Lightbulb Publishing


July 2017

Idea doubt


Idea doubt, something that comes swift and often to the writer. Should I be writing free style with no research or plot strategy? or should I plan everything? And if I plan everything should I do research into how other writers plan things? and so comes forth a million things that bench your writing immediately. As I’ve been writing for a long time now I’ve come to realize that the best thing, for me anyway, is to simply write. Get it out and edit/shape it as you continue. If I get stuck for what to do next that’s usually when I do some research for something that will ignite the next load of words.

Going what I’d call ‘freestyle’ I think is important as it allows you to become aware of your own style and creativity. It also builds up a trust and confidence that your own imagination is the only thing you really need. Getting your head into a worry storm over other peoples methods and recommendations of plot points or writing processes will only cloud your judgement and block your best inner writer. That’s not to say they’re not helpful, i.e Ted Talks but treat them as inspiration and take lessons with a pinch of salt.

Having multiple iterations of a piece of work is completely normal, writing is a continuous task, that means you’ll be constantly editing, re-writing and and re-thinking your story or content. That’s not a bad thing and the more you do it the less idea doubt you’ll have.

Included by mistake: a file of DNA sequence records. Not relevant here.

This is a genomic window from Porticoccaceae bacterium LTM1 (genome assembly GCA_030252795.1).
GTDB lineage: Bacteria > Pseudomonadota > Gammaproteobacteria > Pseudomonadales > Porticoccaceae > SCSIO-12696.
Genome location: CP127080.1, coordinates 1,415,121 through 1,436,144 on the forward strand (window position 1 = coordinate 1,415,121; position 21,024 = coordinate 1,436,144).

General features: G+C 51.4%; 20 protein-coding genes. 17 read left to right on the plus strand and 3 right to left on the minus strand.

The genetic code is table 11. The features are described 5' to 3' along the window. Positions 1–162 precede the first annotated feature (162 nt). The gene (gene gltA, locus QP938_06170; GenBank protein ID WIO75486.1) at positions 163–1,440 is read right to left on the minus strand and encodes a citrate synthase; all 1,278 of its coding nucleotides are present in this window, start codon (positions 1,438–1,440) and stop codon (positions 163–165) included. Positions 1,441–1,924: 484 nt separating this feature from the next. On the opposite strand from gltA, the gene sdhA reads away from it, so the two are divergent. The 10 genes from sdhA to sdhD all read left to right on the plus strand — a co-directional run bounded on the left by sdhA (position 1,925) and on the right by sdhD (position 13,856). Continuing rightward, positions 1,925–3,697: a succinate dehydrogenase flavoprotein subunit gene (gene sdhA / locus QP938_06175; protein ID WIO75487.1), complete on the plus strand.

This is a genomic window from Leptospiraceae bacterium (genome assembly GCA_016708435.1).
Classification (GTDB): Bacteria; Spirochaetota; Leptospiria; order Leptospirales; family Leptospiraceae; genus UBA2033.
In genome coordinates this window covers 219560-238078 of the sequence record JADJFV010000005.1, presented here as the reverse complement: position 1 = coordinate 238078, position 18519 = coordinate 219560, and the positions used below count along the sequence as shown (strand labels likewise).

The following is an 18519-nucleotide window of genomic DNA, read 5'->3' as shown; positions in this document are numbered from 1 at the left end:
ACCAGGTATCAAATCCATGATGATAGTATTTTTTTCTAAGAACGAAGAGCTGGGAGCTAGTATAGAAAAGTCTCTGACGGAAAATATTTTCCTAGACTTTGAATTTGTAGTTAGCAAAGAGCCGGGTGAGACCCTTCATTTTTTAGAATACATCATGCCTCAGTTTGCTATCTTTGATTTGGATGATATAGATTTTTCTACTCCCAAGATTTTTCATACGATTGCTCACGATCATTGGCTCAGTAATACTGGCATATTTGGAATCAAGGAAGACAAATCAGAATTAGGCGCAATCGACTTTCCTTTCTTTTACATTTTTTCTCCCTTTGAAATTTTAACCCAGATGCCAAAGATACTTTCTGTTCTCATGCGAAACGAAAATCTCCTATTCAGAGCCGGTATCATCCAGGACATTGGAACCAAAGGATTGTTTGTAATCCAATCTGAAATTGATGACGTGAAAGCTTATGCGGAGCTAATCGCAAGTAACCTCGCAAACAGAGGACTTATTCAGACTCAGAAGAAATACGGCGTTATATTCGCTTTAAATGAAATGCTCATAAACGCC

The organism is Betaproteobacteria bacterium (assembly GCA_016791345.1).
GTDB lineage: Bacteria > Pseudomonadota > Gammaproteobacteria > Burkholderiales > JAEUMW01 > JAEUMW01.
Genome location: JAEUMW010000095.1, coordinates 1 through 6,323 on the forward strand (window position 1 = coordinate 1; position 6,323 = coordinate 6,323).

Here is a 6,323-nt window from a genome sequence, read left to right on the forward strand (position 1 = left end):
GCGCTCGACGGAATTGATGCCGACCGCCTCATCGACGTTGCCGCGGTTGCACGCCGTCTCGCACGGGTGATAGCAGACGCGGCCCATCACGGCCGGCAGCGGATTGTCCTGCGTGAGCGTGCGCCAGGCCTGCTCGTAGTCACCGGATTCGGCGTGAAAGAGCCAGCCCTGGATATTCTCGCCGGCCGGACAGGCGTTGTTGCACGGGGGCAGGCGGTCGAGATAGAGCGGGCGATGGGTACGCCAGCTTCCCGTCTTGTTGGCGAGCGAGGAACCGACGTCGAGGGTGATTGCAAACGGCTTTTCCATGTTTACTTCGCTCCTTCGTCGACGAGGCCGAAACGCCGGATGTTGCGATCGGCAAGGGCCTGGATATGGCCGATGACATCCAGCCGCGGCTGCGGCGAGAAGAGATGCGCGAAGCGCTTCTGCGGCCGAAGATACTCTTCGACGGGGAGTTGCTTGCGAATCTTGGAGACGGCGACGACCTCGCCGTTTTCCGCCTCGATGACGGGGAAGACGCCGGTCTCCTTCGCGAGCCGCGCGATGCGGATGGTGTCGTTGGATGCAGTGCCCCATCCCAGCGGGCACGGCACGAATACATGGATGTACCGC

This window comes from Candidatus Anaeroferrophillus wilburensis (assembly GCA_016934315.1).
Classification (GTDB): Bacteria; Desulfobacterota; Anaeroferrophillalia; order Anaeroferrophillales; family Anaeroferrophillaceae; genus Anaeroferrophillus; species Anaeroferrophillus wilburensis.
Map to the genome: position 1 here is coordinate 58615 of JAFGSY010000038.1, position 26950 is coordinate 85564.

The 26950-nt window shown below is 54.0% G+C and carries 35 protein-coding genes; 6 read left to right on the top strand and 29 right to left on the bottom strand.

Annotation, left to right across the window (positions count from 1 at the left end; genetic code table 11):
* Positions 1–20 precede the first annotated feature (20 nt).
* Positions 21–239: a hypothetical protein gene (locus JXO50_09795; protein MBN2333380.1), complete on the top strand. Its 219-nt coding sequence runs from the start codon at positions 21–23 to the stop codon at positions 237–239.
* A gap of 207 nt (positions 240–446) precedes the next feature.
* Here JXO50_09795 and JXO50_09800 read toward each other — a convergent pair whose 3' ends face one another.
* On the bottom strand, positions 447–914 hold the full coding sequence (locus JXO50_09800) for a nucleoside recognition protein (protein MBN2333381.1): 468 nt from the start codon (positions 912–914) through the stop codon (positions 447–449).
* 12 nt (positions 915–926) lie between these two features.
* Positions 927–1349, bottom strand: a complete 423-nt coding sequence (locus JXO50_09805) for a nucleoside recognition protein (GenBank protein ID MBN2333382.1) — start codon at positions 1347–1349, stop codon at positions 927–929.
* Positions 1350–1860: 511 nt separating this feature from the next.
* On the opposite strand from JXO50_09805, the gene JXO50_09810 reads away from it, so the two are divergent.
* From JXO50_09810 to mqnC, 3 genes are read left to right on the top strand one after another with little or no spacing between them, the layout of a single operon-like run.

p.s If you don’t watch Ted talks, get on that. Brain compost.


Pretty standard

An agile innovator recently said to me “beware of standardization” and this got me thinking about it a lot. There are two sides to this coin, on one side standardizing a process can lead to better productivity, quality and reduction of costs and on the other it can cut off the flow of creativity and damage motivation, this being due to the repetition of the standards in place.

A lot of people wouldn’t question the standardization of something, why? how does this help me? how does this help the business? and what impact will this have on my working environment/ culture?

My preference is not to standardize things but I do appreciate the ability to uniform a task for benefits that spread across the business, such as administrative forms and templates. But when it comes to a task such as copy writing I draw the line. A lot of publishers have copy writing guidelines to follow for book blurbs, they sounds something like this:

‘Three lines that introduce the text and it’s overview, four lines of key sales handles and 1 line about the author’

And so tap tap tap, you are done. Is this content marketing genius? As, you are writing the blurb set out by editorial/ marketing standards, so, it must get a good return on sales, right?

Doubtful. Your objective and focus becomes meeting the guidelines, not to come up with something new and refreshing via a different angle, research or strategy. You are simply producing the same standardized text that most likely bores the hell out of your market. But that’s what they’re used to, so that’s what they’re getting. 2017 is seeing a major shift in content roles and marketing, smart marketing doesn’t have to mean originality every time but does mean thinking outside the box and the current standards of your tasks and processes you have already in place. When standardizing something look at the macro implications it might have, not just the immediate return for yourself as an individual or your team.

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